That leave be granted to introduce a Bill entitled an Act to regulate the North-South interconnector providing regulations for erection adjacent to dwellings and public places, rerouting of disputed interconnector parts underground following opposition during public consultations and related matters.
I am proposing the North-South Interconnector Bill 2016 in conjunction with my colleagues, Deputies Ó Caoláin and Colreavy. The purpose of the Bill is to ensure the North-South interconnector, which is a necessary piece of infrastructure, is developed. It is being held up at the moment by the Government's pig-headed attitude that it needs to be built overhead. If it continues to pursue this approach, it is not likely that the interconnector will ever be built. I suggest that it should be put underground.
I will give a bit of context. For approximately a decade, the decent and ordinary people of County Meath have been campaigning day and night - week in, week out - to try to ensure their families are kept safe, their businesses can continue to thrive and their properties do not collapse in value. EirGrid plans to build hundreds of 45 m pylons throughout the county, up through counties Cavan and Monaghan and into County Tyrone on the northern side of the Border. This has created great fear and anguish among the people of County Meath. People are worried about health, for example. There is a strong body of opinion, not least among the members of the European Commission's scientific committee, that the previous conclusion that extremely low frequency electromagnetic fields are a possible carcinogen, which was chiefly based on childhood leukaemia results, is still valid. This very strong statement puts the wind up most families that are threatened with this form of infrastructure. This Bill addresses that fear and asks the Government to carry out an independent investigation to make sure knowledge and proper research are brought to the people's attention and are in the people's hands before decisions are made. Another problem that arises when people are trapped in the curtilage of these pylons is that house prices immediately collapse.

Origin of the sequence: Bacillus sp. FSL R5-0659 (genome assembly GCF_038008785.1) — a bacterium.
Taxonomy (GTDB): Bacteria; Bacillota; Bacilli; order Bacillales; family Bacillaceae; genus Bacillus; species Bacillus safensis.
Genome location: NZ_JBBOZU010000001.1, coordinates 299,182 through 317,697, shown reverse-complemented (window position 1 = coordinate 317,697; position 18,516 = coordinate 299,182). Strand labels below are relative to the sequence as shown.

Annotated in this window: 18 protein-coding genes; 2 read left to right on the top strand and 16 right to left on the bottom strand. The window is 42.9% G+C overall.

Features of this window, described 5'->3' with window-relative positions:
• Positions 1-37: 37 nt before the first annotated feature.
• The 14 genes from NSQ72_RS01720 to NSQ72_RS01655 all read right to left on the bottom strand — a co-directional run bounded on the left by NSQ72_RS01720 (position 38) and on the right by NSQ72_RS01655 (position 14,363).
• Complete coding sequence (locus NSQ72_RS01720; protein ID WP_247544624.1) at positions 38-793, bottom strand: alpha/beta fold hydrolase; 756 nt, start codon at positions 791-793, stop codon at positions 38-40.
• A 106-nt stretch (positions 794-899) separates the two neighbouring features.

They will not be able to move out of an area should they want to do so, because there is no value in their homes. Where that fear exists, this legislation allows for independent research to be carried out and to be provided to the host community who live along the length of the North-South interconnector.
There are also fears on the part of businesses in the local area. People in the businesses of tourism, heritage, agriculture and bloodstock fear that these pylons will pose an enormous threat to their livelihoods. This legislation simply tasks the Government with producing independent research to identify what exactly the threat is to the business community, the agricultural community, the bloodstock community, etc., and to put that information into the hands of the citizen.
We were told that it was an impossibility to put this underground as it would be too expensive. First, we were told it could not happen - it was just not feasible. Then we saw the rush to Batterstown and the east-west interconnector put paid to that mistruth. In 2007, EirGrid stated it would be 25 times the cost of putting it underground but in 2009 it said it would be seven times the cost to put it underground. Deputy Pat Rabbitte, the previous Minister, stated it would be three and a half times the cost to put it underground. In the nine years of this particular plan, the cost of putting it underground, even as arrived at by the proponents of putting it overground, is collapsing. We have spoken to experts who firmly believe the cost is far less, at perhaps some one and a half times. I tabled a parliamentary question to the Minister asking what the cost would be to customers of electricity in the State if it was put underground and the Minister replied that he could not say.
We want to make sure we put democracy back into the planning process. The Fianna Fáil-Green Party Government created the Planning and Development (Strategic Infrastructure) Act which took democratic influence out of the planning process. In other words, the normal planning process in the county council would no longer apply. That forces potentially dangerous pieces of infrastructure onto communities and that should not be done in a democracy. This Bill seeks to put democracy back into the picture. If a number of people in the host community alongside the North-South interconnector feel that this is a threat to their livelihoods or their lives, they have an opportunity to organise a meeting chaired by An Bord Pleanála. If, after collecting all the independent evidence and deliberating over it, the people are against the putting overground of these 400 kV lines in their area, they have the right to vote on it. If over 50% vote against overheading, then the chairperson of An Bord Pleanála sends a letter to the Minister for the Environment, Community and Local Government and the Minister is obliged to proceed with putting it underground.
There has been a lot of political debate on this over the past nine or ten years and I see that a Fine Gael Deputy for Meath is present today. The campaign feels betrayed and aggrieved about the actions of this Government when it comes to implementing its wishes. I appeal to Deputies to stand up for the citizens they represent and make sure this legislation is implemented before the Dáil closes.